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New Space Photos: A Relic Of The Solar System's Birth?

Europe's Rosetta space probe performed a pretty impressive feat this weekend. Trucking along at about 10 miles per hour — more than 280 million miles from Earth — it did a "fly-by" photoshoot of Asteroid Lutetia. Scientists have long wondered about the asteroid's unusual shape, but this is their first close-up look. The photos reveal a craggy surface, suggesting that Lutetia may be as old as it gets — a remnant of the solar system's birth.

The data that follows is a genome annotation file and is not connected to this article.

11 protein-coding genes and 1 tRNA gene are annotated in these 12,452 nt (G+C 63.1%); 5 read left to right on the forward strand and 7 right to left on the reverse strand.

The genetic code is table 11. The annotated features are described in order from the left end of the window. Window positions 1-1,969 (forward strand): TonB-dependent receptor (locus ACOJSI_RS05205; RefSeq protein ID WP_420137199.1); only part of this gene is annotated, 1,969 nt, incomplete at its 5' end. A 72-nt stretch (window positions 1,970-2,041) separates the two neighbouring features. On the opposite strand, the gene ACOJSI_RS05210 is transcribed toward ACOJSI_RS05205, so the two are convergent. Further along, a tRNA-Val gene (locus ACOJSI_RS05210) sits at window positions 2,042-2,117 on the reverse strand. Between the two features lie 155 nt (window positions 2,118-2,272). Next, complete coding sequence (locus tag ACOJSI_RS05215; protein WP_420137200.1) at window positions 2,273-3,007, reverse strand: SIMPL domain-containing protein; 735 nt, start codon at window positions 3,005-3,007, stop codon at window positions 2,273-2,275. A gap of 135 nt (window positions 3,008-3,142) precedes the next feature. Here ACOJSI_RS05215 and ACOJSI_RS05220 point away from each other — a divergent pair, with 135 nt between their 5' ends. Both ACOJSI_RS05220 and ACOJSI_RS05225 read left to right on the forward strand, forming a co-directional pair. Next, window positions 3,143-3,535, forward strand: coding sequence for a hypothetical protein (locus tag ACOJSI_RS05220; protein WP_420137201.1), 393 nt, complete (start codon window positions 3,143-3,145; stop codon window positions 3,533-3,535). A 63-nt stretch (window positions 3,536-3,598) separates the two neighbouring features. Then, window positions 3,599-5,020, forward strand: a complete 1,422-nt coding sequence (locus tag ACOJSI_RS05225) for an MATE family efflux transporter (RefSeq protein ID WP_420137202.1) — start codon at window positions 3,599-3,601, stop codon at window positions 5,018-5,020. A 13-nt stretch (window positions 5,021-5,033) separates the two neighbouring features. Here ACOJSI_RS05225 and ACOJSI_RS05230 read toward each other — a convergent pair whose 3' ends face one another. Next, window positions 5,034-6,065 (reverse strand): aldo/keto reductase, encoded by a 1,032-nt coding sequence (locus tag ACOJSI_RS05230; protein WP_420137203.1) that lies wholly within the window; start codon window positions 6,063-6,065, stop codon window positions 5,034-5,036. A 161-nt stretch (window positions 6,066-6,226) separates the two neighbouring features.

According to this article, "The probe used multi-wavelength cameras and spectrometers, magnetic field and plasma experiments, dust instruments and a radio science experiment to collect as much information as possible."

Um, I think I'll stick to my camera.

Asteroid Lutetia fades in the shadow after Rosetta's passing ESA 2010 MPS for OSIRIS Team hide caption

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ESA 2010 MPS for OSIRIS Team

Asteroid Lutetia fades in the shadow after Rosetta's passing

ESA 2010 MPS for OSIRIS Team